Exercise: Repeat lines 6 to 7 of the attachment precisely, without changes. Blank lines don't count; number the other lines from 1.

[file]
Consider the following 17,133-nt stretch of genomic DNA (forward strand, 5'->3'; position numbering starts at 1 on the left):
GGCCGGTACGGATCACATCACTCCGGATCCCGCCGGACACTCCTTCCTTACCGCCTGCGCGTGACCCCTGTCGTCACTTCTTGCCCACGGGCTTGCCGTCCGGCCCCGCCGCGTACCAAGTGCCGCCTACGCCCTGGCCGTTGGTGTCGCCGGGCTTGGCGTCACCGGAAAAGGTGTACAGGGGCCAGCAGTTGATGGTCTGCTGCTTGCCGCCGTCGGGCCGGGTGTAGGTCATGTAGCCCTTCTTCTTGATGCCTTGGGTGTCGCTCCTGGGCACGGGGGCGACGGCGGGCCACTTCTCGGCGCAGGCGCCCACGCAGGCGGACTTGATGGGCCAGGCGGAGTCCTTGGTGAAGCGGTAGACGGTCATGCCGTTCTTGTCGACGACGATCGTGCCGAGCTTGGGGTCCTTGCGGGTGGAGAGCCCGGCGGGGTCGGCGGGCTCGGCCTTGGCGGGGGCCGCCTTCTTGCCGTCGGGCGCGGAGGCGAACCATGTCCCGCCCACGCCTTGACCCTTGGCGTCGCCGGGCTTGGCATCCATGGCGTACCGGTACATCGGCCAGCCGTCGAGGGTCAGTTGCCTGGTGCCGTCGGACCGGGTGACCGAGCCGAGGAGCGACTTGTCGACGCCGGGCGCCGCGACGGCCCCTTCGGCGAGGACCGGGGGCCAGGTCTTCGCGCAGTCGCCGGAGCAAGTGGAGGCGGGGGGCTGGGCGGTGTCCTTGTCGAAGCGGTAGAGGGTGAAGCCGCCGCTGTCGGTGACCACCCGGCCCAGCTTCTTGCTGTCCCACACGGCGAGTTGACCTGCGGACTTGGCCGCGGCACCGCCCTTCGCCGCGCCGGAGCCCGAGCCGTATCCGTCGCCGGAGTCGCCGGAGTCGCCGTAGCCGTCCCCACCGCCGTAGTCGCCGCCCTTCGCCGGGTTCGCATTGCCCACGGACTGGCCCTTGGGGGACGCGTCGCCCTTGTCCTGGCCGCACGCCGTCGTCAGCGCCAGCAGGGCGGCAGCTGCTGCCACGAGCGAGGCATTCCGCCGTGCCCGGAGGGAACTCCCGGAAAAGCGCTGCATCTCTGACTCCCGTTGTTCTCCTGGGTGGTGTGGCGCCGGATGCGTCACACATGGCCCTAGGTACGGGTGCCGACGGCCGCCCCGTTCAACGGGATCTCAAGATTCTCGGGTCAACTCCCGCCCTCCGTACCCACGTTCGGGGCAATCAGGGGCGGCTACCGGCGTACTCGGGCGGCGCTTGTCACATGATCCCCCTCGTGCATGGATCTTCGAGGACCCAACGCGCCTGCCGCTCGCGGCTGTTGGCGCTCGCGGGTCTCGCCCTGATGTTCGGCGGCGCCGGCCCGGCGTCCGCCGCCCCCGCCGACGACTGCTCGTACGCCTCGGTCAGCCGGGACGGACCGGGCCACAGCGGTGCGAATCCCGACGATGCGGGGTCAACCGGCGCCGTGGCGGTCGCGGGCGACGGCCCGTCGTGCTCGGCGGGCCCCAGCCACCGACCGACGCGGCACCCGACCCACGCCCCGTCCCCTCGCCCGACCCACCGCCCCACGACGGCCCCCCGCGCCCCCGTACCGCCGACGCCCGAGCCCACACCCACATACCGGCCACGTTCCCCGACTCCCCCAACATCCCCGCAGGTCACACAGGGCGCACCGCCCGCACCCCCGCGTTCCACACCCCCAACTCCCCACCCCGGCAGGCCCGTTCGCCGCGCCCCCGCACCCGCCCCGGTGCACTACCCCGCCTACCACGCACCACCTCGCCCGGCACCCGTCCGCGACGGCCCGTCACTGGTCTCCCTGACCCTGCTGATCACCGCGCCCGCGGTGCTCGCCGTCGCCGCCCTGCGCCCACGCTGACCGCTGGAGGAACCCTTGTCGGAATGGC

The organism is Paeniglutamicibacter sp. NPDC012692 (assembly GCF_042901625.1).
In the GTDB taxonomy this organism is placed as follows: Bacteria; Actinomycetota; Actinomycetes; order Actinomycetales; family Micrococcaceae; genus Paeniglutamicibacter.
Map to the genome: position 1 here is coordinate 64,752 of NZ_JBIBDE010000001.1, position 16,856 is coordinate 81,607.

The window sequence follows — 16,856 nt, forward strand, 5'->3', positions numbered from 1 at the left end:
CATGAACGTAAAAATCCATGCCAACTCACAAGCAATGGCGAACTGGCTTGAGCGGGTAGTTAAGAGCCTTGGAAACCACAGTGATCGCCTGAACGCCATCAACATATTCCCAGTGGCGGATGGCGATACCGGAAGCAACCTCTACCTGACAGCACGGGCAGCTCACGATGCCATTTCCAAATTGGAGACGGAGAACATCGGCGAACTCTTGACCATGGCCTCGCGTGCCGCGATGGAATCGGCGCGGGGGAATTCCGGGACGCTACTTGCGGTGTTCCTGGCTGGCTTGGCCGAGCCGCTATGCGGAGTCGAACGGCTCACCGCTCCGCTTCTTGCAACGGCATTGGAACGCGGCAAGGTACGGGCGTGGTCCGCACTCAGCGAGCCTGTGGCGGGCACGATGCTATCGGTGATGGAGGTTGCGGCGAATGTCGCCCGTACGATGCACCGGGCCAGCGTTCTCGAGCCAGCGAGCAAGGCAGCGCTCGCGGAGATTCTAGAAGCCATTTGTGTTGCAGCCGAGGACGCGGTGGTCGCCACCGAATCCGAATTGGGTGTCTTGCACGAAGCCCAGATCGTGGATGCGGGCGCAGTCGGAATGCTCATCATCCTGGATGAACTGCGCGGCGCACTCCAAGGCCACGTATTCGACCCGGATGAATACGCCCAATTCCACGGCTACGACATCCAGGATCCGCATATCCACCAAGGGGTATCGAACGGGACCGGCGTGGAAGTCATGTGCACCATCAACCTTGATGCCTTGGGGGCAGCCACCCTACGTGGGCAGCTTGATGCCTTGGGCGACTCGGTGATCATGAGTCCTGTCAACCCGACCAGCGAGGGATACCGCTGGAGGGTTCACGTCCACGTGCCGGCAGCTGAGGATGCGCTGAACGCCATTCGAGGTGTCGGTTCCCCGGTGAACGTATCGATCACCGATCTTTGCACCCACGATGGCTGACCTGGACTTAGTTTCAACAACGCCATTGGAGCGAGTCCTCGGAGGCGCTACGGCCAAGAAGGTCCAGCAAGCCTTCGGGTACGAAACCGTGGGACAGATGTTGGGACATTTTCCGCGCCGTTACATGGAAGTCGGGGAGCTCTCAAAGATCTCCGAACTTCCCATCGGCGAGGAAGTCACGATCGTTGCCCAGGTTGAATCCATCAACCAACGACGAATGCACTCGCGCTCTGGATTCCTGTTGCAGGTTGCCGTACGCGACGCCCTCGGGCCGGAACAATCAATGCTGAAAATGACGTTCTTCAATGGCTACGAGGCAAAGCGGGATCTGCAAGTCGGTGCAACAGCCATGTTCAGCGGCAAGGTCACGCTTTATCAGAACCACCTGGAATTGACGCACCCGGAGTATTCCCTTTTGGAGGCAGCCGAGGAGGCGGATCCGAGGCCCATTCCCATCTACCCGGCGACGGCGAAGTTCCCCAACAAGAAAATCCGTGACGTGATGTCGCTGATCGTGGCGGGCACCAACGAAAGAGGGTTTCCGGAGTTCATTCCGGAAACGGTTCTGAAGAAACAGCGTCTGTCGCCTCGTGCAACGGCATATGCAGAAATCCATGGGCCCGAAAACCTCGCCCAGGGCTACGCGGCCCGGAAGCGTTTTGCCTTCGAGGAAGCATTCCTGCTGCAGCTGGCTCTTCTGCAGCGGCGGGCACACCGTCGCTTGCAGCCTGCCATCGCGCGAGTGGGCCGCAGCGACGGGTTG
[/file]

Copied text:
The window sequence follows — 16,856 nt, forward strand, 5'->3', positions numbered from 1 at the left end:
CATGAACGTAAAAATCCATGCCAACTCACAAGCAATGGCGAACTGGCTTGAGCGGGTAGTTAAGAGCCTTGGAAACCACAGTGATCGCCTGAACGCCATCAACATATTCCCAGTGGCGGATGGCGATACCGGAAGCAACCTCTACCTGACAGCACGGGCAGCTCACGATGCCATTTCCAAATTGGAGACGGAGAACATCGGCGAACTCTTGACCATGGCCTCGCGTGCCGCGATGGAATCGGCGCGGGGGAATTCCGGGACGCTACTTGCGGTGTTCCTGGCTGGCTTGGCCGAGCCGCTATGCGGAGTCGAACGGCTCACCGCTCCGCTTCTTGCAACGGCATTGGAACGCGGCAAGGTACGGGCGTGGTCCGCACTCAGCGAGCCTGTGGCGGGCACGATGCTATCGGTGATGGAGGTTGCGGCGAATGTCGCCCGTACGATGCACCGGGCCAGCGTTCTCGAGCCAGCGAGCAAGGCAGCGCTCGCGGAGATTCTAGAAGCCATTTGTGTTGCAGCCGAGGACGCGGTGGTCGCCACCGAATCCGAATTGGGTGTCTTGCACGAAGCCCAGATCGTGGATGCGGGCGCAGTCGGAATGCTCATCATCCTGGATGAACTGCGCGGCGCACTCCAAGGCCACGTATTCGACCCGGATGAATACGCCCAATTCCACGGCTACGACATCCAGGATCCGCATATCCACCAAGGGGTATCGAACGGGACCGGCGTGGAAGTCATGTGCACCATCAACCTTGATGCCTTGGGGGCAGCCACCCTACGTGGGCAGCTTGATGCCTTGGGCGACTCGGTGATCATGAGTCCTGTCAACCCGACCAGCGAGGGATACCGCTGGAGGGTTCACGTCCACGTGCCGGCAGCTGAGGATGCGCTGAACGCCATTCGAGGTGTCGGTTCCCCGGTGAACGTATCGATCACCGATCTTTGCACCCACGATGGCTGACCTGGACTTAGTTTCAACAACGCCATTGGAGCGAGTCCTCGGAGGCGCTACGGCCAAGAAGGTCCAGCAAGCCTTCGGGTACGAAACCGTGGGACAGATGTTGGGACATTTTCCGCGCCGTTACATGGAAGTCGGGGAGCTCTCAAAGATCTCCGAACTTCCCATCGGCGAGGAAGTCACGATCGTTGCCCAGGTTGAATCCATCAACCAACGACGAATGCACTCGCGCTCTGGATTCCTGTTGCAGGTTGCCGTACGCGACGCCCTCGGGCCGGAACAATCAATGCTGAAAATGACGTTCTTCAATGGCTACGAGGCAAAGCGGGATCTGCAAGTCGGTGCAACAGCCATGTTCAGCGGCAAGGTCACGCTTTATCAGAACCACCTGGAATTGACGCACCCGGAGTATTCCCTTTTGGAGGCAGCCGAGGAGGCGGATCCGAGGCCCATTCCCATCTACCCGGCGACGGCGAAGTTCCCCAACAAGAAAATCCGTGACGTGATGTCGCTGATCGTGGCGGGCACCAACGAAAGAGGGTTTCCGGAGTTCATTCCGGAAACGGTTCTGAAGAAACAGCGTCTGTCGCCTCGTGCAACGGCATATGCAGAAATCCATGGGCCCGAAAACCTCGCCCAGGGCTACGCGGCCCGGAAGCGTTTTGCCTTCGAGGAAGCATTCCTGCTGCAGCTGGCTCTTCTGCAGCGGCGGGCACACCGTCGCTTGCAGCCTGCCATCGCGCGAGTGGGCCGCAGCGACGGGTTG